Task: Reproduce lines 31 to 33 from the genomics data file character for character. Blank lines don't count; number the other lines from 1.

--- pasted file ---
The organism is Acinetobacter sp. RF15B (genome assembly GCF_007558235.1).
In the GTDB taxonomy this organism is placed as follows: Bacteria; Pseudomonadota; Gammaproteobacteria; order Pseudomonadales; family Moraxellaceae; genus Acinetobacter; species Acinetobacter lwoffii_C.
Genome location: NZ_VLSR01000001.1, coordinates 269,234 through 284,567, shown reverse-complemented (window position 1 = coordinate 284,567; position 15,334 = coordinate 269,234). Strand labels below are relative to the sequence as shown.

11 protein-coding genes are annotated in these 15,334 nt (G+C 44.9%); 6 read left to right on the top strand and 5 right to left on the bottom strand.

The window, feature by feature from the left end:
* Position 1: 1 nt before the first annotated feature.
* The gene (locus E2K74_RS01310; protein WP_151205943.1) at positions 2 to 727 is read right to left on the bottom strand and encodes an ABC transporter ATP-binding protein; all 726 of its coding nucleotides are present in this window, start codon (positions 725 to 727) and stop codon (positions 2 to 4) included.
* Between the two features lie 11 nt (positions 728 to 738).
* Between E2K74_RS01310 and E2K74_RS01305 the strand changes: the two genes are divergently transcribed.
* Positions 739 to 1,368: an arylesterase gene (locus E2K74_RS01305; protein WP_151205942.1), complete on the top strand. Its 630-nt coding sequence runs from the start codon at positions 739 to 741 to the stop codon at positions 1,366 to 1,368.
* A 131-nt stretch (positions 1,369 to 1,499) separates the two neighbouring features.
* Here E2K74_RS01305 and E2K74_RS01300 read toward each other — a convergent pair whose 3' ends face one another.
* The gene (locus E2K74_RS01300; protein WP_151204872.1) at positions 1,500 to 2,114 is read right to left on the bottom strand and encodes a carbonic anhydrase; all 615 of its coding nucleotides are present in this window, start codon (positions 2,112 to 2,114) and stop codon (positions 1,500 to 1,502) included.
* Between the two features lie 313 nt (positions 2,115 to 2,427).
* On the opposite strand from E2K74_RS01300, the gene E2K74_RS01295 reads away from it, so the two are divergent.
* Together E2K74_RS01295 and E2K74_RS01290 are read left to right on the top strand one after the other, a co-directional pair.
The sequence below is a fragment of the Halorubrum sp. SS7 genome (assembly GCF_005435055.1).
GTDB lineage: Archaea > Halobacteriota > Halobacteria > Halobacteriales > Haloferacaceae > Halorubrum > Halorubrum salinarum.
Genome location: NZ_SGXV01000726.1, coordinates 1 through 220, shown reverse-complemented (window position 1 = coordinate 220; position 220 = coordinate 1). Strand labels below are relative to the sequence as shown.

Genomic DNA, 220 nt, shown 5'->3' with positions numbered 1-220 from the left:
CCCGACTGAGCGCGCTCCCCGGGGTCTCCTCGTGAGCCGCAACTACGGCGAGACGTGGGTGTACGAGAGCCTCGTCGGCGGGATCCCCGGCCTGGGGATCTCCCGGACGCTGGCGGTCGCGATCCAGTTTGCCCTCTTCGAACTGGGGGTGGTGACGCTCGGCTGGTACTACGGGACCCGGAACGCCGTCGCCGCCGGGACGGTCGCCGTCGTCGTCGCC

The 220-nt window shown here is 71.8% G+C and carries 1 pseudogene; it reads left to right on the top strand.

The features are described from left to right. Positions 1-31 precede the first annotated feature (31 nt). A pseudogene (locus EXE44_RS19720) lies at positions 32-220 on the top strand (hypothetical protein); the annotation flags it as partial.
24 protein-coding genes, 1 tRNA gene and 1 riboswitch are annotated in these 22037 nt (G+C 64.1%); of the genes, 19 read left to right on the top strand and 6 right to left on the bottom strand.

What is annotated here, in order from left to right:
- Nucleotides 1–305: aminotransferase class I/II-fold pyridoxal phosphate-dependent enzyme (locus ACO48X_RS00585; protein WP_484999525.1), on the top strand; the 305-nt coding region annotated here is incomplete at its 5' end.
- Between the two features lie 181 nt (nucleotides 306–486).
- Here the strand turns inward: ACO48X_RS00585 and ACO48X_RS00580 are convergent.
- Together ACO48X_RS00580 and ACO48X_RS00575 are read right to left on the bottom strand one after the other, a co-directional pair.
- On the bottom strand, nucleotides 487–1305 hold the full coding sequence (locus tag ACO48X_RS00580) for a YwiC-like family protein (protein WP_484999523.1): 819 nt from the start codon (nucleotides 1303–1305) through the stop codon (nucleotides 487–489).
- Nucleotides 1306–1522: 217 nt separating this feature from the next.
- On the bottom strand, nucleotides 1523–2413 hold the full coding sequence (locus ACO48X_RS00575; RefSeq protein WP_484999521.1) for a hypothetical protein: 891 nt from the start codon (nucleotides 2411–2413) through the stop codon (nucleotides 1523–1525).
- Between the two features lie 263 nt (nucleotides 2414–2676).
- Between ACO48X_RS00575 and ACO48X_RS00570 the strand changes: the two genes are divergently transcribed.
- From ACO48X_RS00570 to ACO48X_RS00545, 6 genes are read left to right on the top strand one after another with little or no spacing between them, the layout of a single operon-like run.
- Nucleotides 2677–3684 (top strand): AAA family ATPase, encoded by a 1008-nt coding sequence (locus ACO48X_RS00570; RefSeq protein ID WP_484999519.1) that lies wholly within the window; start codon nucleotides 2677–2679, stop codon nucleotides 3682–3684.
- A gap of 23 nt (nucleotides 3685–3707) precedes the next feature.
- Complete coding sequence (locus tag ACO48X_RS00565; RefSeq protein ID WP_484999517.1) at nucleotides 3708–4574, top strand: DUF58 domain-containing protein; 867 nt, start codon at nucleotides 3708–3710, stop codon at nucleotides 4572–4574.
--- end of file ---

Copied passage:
- Nucleotides 1306–1522: 217 nt separating this feature from the next.
- On the bottom strand, nucleotides 1523–2413 hold the full coding sequence (locus ACO48X_RS00575; RefSeq protein WP_484999521.1) for a hypothetical protein: 891 nt from the start codon (nucleotides 2411–2413) through the stop codon (nucleotides 1523–1525).
- Between the two features lie 263 nt (nucleotides 2414–2676).